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      08-16-2004

On Aug 16, 2004, at 8:06 AM, Daniel Völkerts wrote:

> I started written a little script to analyse my syslogs. The
> development went on very fast, but today I'm searching the rubish way
> to dissect a string into some parts. For example in my syslog there is
> a line (valid as described in rfc3146)
>
> <165> Aug 16 17:01:35 localhost Just a test
>
> I was trying to reach this form
>
> var = content
>
> pri = 165
> timestamp = Aug 16 17:01:35
> device = localhost
> msg = Just a test
>
> But how do I accomplish this? I read the pickaxe book, but the example
> I found was about repeating values e.g. | as seperator. Is a suitable
> regexp the way or should use another technique e.g. String#index etc.?
>

Probably use regular expressions. You could have one big regexp or one
for each field like so:
var =~ /<([0-9]+)>/
pri = $1
$' =~ /some regexp/ # I'm lazy
timestamp = $1
# etc
You could also use \A along with the post match ($') to make sure the
fields come in the order you expect.
-Charlie

>
> Thanks for your time helping me, I'll pay it back if I become a little
> more rubisher
>
> --
> Daniel Völkerts ::
> "Ich habe einen Drachen, und ich WERDE ihn benutzen!" - Esel in Shrek
>





 
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Florian Gross
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      08-16-2004
Daniel Völkerts wrote:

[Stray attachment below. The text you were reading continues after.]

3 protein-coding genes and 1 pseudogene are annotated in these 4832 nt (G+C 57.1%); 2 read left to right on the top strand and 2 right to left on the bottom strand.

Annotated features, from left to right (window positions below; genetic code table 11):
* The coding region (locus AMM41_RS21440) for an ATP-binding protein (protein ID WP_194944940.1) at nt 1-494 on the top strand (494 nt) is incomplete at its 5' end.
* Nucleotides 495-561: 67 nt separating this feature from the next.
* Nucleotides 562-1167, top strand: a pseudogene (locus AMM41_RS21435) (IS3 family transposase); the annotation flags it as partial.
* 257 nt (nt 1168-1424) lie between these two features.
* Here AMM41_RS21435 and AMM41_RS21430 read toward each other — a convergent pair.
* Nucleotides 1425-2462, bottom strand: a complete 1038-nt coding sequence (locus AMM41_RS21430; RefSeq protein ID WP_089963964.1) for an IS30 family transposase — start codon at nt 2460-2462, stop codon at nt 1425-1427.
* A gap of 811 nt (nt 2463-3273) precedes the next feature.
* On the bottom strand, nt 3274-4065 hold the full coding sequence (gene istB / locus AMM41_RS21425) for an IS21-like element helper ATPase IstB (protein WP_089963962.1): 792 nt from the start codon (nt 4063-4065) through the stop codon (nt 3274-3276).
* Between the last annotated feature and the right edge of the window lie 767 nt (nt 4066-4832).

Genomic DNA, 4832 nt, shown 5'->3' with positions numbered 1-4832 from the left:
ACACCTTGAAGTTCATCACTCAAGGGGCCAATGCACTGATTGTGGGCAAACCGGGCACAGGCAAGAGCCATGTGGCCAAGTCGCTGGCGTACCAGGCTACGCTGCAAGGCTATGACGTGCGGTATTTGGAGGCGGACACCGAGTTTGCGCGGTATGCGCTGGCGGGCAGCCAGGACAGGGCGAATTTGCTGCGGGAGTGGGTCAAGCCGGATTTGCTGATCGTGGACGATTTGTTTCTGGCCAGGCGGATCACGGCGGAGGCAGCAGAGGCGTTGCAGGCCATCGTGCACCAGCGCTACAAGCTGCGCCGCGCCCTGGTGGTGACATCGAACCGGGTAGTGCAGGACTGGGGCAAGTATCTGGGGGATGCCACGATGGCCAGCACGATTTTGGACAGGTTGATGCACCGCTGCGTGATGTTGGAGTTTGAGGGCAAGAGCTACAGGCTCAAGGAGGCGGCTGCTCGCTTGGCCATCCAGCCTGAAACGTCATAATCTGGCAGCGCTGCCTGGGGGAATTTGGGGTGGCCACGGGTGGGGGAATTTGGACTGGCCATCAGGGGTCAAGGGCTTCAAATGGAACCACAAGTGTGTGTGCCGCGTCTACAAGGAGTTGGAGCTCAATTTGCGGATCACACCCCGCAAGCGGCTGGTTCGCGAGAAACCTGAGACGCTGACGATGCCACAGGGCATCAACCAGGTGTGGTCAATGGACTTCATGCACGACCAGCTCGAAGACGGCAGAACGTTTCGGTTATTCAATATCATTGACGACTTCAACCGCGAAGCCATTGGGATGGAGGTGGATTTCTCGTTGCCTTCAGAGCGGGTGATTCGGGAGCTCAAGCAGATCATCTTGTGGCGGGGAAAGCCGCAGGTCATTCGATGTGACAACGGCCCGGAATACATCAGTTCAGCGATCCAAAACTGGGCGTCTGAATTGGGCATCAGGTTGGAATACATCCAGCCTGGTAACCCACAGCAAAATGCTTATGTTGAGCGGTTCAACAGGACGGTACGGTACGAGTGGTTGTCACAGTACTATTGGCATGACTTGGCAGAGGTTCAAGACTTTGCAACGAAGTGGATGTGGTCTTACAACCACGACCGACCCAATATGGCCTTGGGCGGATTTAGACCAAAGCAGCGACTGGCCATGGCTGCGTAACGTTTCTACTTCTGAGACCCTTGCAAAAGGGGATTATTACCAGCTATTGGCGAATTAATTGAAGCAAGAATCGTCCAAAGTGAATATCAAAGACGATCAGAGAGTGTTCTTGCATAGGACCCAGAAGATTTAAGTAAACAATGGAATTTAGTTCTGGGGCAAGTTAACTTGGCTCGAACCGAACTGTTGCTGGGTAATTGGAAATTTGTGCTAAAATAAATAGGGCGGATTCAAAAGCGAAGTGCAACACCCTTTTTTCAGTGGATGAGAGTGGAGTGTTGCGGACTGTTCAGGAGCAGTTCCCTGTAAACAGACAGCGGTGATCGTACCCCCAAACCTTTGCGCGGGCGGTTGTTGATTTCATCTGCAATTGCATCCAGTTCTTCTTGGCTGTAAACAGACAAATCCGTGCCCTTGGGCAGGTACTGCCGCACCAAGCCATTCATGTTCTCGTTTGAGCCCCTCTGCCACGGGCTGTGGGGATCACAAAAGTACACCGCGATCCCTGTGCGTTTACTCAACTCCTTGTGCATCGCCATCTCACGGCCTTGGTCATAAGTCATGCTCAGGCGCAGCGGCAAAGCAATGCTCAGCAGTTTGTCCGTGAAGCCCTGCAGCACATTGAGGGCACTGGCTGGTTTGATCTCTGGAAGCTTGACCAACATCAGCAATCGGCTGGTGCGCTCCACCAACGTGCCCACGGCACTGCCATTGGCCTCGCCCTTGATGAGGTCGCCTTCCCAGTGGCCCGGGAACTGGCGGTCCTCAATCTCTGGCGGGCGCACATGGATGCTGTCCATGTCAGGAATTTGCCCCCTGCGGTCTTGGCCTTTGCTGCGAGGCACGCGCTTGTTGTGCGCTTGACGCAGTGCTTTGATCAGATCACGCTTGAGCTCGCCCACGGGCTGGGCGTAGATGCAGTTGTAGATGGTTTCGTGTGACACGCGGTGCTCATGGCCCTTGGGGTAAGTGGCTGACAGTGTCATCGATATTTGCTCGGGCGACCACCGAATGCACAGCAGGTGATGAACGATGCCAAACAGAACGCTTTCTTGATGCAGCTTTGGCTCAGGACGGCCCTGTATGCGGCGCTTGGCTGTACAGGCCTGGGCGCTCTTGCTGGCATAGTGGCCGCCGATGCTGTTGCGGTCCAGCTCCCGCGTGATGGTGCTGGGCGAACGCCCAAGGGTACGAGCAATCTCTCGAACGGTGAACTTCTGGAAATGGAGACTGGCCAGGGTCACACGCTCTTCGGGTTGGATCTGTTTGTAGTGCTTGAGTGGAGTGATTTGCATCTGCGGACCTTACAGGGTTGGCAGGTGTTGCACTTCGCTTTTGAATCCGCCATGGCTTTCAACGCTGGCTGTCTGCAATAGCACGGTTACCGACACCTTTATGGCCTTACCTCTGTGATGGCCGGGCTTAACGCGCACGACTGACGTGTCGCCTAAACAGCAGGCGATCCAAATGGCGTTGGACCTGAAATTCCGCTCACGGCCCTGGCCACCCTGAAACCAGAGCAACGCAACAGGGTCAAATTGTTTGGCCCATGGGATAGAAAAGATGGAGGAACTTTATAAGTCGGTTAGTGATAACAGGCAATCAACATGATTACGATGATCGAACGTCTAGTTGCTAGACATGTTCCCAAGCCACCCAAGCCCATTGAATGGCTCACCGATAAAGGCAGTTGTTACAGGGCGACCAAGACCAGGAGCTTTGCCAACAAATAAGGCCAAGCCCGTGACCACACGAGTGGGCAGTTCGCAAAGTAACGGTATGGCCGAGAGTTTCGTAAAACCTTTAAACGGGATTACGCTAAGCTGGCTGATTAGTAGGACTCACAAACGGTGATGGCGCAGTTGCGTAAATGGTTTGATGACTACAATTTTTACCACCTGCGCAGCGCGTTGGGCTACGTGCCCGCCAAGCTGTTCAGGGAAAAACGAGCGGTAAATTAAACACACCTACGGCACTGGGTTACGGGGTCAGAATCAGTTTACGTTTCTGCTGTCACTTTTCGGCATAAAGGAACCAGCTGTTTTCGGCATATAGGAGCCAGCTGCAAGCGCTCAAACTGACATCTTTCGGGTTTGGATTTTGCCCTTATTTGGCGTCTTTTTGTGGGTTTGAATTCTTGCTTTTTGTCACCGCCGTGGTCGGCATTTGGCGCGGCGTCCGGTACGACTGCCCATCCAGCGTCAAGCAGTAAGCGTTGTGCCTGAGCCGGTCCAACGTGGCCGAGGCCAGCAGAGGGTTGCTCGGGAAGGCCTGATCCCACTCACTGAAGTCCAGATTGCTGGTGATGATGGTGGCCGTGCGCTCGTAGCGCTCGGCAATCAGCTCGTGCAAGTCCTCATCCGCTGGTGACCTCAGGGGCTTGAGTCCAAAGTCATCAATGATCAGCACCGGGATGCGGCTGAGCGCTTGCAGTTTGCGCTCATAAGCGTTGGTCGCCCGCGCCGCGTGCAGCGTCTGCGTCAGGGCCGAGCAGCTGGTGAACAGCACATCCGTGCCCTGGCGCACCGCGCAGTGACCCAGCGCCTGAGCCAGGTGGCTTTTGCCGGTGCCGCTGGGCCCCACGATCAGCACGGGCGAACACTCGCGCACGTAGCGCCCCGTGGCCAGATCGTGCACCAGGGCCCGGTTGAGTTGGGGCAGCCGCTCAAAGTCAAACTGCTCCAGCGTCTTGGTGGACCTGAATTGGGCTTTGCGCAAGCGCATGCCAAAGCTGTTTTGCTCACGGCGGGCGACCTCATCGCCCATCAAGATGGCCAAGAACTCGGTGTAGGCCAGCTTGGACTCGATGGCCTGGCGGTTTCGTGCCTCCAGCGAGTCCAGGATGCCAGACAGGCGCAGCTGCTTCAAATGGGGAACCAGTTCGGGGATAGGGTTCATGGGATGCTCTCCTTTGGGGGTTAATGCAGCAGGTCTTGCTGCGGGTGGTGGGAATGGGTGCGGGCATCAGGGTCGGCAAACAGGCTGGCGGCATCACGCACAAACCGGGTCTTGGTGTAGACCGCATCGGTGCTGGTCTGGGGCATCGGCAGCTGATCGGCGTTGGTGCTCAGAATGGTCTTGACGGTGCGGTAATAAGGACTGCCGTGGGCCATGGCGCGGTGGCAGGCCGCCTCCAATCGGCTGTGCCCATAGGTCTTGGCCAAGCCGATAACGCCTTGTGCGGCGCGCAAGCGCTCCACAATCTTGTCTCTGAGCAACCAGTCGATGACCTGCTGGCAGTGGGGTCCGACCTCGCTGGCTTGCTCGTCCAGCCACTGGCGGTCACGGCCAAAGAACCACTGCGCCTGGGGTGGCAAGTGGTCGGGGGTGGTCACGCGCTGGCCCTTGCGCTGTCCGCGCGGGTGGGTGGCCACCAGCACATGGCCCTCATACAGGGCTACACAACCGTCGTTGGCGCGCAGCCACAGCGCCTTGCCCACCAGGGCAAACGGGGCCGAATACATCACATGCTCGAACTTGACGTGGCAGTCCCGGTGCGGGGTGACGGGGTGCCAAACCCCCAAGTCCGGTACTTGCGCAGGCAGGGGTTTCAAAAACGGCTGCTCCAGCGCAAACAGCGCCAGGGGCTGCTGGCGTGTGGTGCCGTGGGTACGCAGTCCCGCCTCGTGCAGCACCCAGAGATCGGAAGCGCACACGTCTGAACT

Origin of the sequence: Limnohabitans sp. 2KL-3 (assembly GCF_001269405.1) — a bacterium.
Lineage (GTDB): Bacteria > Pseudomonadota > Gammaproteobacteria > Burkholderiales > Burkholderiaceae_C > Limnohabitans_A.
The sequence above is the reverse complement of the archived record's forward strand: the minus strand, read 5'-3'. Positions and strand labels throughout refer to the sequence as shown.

> <165> Aug 16 17:01:35 localhost Just a test
> I was trying to reach this form
>
> var = content
>
> pri = 165
> timestamp = Aug 16 17:01:35
> device = localhost
> msg = Just a test


This ought to work, but there might be other ways to do this:

if md = /^<(\d+)> (\S+ \d+ \d+:\d+:\d+) (\S+) (.*?)$/.match(text)
pri, timestamp, device, msg = *md.captures
# Do something with the captures
end

Regards,
Florian Gross
 
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Daniel Völkerts
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      08-16-2004
Daniel Völkerts wrote:

> I feel sorry, 'I started writting..' is the correct way.


What the hell, writting is also wrong, tzzz. Too much caffeine in my head!

After I posted the above thread I have written this line

pri,timestamp,device,msg = aMsg.scan(/<\d{1,5}>|\w{3,} \d\d
\d\d:\d\d:\d\d|\w+/)

Is this the right way? Please feel free to post comments. I'll looking
for it to improve my ruby skills.

--
Daniel Völkerts ::
"Ich habe einen Drachen, und ich WERDE ihn benutzen!" - Esel in Shrek
 
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Daniel Völkerts
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      08-16-2004
David A. Black wrote:

> You could match it to a regular expression, and grab the results in
> ()-expressions:
>
> str = "<165> Aug 16 17:01:35 localhost Just a test"
>
> pri, timestamp, device, msg =
> /<(\d+)>\s+(\w+\s+\d+\s+[\d:]+)\s+(\S+)\s+(.*)/.match(str).captures
>
> Another way would be to use scanf. This has the advantage that you
> get your 165 as an integer (if that's important):